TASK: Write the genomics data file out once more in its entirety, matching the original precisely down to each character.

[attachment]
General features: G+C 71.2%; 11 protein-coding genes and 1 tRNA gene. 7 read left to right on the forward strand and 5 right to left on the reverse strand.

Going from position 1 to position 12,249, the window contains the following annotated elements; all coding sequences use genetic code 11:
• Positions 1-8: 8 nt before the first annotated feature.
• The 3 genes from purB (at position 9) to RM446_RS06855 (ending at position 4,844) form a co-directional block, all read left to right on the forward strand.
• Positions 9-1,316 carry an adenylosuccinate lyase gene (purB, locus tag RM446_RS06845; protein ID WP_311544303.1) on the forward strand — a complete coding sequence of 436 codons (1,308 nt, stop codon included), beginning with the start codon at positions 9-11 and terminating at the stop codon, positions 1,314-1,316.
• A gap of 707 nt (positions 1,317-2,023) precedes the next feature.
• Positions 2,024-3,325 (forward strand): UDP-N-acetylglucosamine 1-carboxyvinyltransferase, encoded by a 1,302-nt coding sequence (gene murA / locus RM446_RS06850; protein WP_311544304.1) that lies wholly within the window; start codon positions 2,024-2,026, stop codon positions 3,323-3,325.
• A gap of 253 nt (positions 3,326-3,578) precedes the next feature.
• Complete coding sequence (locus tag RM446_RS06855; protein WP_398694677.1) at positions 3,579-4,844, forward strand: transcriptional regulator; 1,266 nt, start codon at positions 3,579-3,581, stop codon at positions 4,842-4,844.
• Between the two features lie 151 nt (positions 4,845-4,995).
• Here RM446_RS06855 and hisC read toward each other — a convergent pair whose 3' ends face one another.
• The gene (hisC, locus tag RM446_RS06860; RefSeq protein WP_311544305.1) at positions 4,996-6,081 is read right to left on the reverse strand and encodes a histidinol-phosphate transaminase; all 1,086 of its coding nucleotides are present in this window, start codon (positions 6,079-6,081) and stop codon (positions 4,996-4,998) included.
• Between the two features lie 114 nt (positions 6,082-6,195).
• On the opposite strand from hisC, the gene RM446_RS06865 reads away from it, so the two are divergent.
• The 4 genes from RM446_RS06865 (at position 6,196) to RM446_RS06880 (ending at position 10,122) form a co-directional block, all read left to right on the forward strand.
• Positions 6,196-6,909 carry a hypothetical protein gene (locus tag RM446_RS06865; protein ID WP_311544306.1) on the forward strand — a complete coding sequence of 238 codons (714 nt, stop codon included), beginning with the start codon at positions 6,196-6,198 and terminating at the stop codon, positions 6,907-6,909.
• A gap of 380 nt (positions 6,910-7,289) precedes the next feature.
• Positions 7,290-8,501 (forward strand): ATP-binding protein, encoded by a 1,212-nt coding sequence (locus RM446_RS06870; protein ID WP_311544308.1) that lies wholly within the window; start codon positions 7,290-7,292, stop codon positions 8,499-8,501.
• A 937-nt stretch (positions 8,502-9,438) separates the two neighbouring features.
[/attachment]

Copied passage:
General features: G+C 71.2%; 11 protein-coding genes and 1 tRNA gene. 7 read left to right on the forward strand and 5 right to left on the reverse strand.

Going from position 1 to position 12,249, the window contains the following annotated elements; all coding sequences use genetic code 11:
• Positions 1-8: 8 nt before the first annotated feature.
• The 3 genes from purB (at position 9) to RM446_RS06855 (ending at position 4,844) form a co-directional block, all read left to right on the forward strand.
• Positions 9-1,316 carry an adenylosuccinate lyase gene (purB, locus tag RM446_RS06845; protein ID WP_311544303.1) on the forward strand — a complete coding sequence of 436 codons (1,308 nt, stop codon included), beginning with the start codon at positions 9-11 and terminating at the stop codon, positions 1,314-1,316.
• A gap of 707 nt (positions 1,317-2,023) precedes the next feature.
• Positions 2,024-3,325 (forward strand): UDP-N-acetylglucosamine 1-carboxyvinyltransferase, encoded by a 1,302-nt coding sequence (gene murA / locus RM446_RS06850; protein WP_311544304.1) that lies wholly within the window; start codon positions 2,024-2,026, stop codon positions 3,323-3,325.
• A gap of 253 nt (positions 3,326-3,578) precedes the next feature.
• Complete coding sequence (locus tag RM446_RS06855; protein WP_398694677.1) at positions 3,579-4,844, forward strand: transcriptional regulator; 1,266 nt, start codon at positions 3,579-3,581, stop codon at positions 4,842-4,844.
• Between the two features lie 151 nt (positions 4,845-4,995).
• Here RM446_RS06855 and hisC read toward each other — a convergent pair whose 3' ends face one another.
• The gene (hisC, locus tag RM446_RS06860; RefSeq protein WP_311544305.1) at positions 4,996-6,081 is read right to left on the reverse strand and encodes a histidinol-phosphate transaminase; all 1,086 of its coding nucleotides are present in this window, start codon (positions 6,079-6,081) and stop codon (positions 4,996-4,998) included.
• Between the two features lie 114 nt (positions 6,082-6,195).
• On the opposite strand from hisC, the gene RM446_RS06865 reads away from it, so the two are divergent.
• The 4 genes from RM446_RS06865 (at position 6,196) to RM446_RS06880 (ending at position 10,122) form a co-directional block, all read left to right on the forward strand.
• Positions 6,196-6,909 carry a hypothetical protein gene (locus tag RM446_RS06865; protein ID WP_311544306.1) on the forward strand — a complete coding sequence of 238 codons (714 nt, stop codon included), beginning with the start codon at positions 6,196-6,198 and terminating at the stop codon, positions 6,907-6,909.
• A gap of 380 nt (positions 6,910-7,289) precedes the next feature.
• Positions 7,290-8,501 (forward strand): ATP-binding protein, encoded by a 1,212-nt coding sequence (locus RM446_RS06870; protein ID WP_311544308.1) that lies wholly within the window; start codon positions 7,290-7,292, stop codon positions 8,499-8,501.
• A 937-nt stretch (positions 8,502-9,438) separates the two neighbouring features.